By  on November 16, 2006

If you happen to have done some shopping over the past few weekends, perhaps you noticed the holiday decorations sneaking their way onto the shelves, or the carols beginning to blare over the loudspeakers. Yes, that time of year has arrived once again, and the question is: Where do consumers plan to shop for gifts? In its holiday Gift Tracker survey, Stevens, Pa.-based Unity Marketing asked respondents to select their favorite department and discount store destinations for their gifts this season. Unity Marketing found a holiday shopper is expected to spend $949 on presents this year, up 9.1 percent from the average of $870 spent in 2005. Below, a look at the top dogs of each of the store types, and what they are doing to prepare for the holiday craze.

Department Stores

J.C. PENNEY
Percentage of respondents who will likely buy holiday gifts here: 14
Earlier this month, Myron "Mike" Ullman 3rd, chairman and chief executive officer, said the Plano, Tex.-based chain is gearing up for the holiday season with its Red Box Gifts program. "The four major categories are electronics and innovations, cozy at home, jewelry and watches and toys," he said, saying the program is designed to let customers know what gifts are key for the season. Featured items include a women"s red cashmere sweater with ruffled-edge sleeves, a diamond accent circle pendant and iPod cases. In addition, staff wearing red aprons will have a specialized knowledge of each gift idea to help customers with their purchases. The chain is planning to implement a quicker checkout process for the items, as well.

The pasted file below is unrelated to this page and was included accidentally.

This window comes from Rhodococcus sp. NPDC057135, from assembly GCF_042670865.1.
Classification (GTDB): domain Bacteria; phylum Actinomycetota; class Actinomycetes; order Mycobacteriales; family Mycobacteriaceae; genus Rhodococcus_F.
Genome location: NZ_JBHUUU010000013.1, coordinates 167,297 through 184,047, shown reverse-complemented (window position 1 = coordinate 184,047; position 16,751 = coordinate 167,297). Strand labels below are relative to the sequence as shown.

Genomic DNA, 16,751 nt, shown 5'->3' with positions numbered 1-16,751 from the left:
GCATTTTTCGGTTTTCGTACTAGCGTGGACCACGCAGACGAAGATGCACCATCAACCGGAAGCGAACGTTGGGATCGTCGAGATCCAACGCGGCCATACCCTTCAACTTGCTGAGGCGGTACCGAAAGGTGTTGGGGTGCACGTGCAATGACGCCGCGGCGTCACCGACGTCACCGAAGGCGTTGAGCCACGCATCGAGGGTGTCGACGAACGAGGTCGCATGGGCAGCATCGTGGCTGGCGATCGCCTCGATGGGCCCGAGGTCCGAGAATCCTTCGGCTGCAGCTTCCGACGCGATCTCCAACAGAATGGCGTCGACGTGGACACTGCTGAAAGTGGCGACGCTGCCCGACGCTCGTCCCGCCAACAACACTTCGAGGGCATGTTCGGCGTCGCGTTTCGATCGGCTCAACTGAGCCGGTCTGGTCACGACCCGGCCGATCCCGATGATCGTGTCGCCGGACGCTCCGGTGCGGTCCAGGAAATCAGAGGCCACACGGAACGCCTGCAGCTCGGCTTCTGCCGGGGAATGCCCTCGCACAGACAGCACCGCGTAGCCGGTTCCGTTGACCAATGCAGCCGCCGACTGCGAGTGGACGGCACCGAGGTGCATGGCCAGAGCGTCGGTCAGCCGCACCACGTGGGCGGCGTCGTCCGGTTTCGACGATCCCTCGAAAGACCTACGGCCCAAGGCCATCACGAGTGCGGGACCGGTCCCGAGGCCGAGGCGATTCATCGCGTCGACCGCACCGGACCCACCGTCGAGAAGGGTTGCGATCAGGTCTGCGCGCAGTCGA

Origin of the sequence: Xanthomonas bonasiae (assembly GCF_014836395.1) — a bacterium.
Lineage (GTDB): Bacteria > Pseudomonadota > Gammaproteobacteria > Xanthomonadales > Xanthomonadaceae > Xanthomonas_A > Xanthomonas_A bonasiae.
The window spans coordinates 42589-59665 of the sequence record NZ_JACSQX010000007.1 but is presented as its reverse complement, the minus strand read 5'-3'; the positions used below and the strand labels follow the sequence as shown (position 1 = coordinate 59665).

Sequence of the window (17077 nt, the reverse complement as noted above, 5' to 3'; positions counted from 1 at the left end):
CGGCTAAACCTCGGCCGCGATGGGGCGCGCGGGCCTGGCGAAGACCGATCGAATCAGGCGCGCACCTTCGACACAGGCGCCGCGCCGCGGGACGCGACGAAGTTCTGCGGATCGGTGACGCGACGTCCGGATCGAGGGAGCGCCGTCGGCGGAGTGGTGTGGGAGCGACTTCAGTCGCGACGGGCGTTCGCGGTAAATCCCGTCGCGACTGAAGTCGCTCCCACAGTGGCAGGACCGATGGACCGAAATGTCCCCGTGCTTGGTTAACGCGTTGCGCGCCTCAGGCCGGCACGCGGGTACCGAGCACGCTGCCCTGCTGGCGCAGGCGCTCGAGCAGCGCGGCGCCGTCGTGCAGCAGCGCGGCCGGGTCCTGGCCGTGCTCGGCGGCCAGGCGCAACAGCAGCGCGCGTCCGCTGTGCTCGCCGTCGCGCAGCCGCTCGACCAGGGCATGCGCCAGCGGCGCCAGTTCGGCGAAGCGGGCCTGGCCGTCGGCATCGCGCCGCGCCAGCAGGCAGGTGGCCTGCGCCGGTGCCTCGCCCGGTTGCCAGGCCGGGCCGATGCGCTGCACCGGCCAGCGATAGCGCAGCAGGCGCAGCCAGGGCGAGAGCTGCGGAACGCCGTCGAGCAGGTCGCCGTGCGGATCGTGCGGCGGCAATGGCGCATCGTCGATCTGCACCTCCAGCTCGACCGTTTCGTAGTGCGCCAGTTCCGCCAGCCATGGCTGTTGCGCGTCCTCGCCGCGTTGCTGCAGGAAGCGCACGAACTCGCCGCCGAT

MACY"S
Percentage
: 11
Last week, Terry Lundgren, chairman and ceo, said in a statement, "We continue to view 2006 as a transition year…notably a transition of more than 400 stores to the Macy"s nameplate. With a new brand structure now fully in place, we look forward to a successful holiday selling season." The Macy"s Herald Square location in New York is showing off its festive spirit with its annual holiday window displays. Macy"s began this tradition in 1862, and this year the windows will allow spectators to participate in the displays by touching special pads that activate animations and other features. And only at Macy"s Herald Square would one find a toy store among its fashion apparel and accessories offerings.

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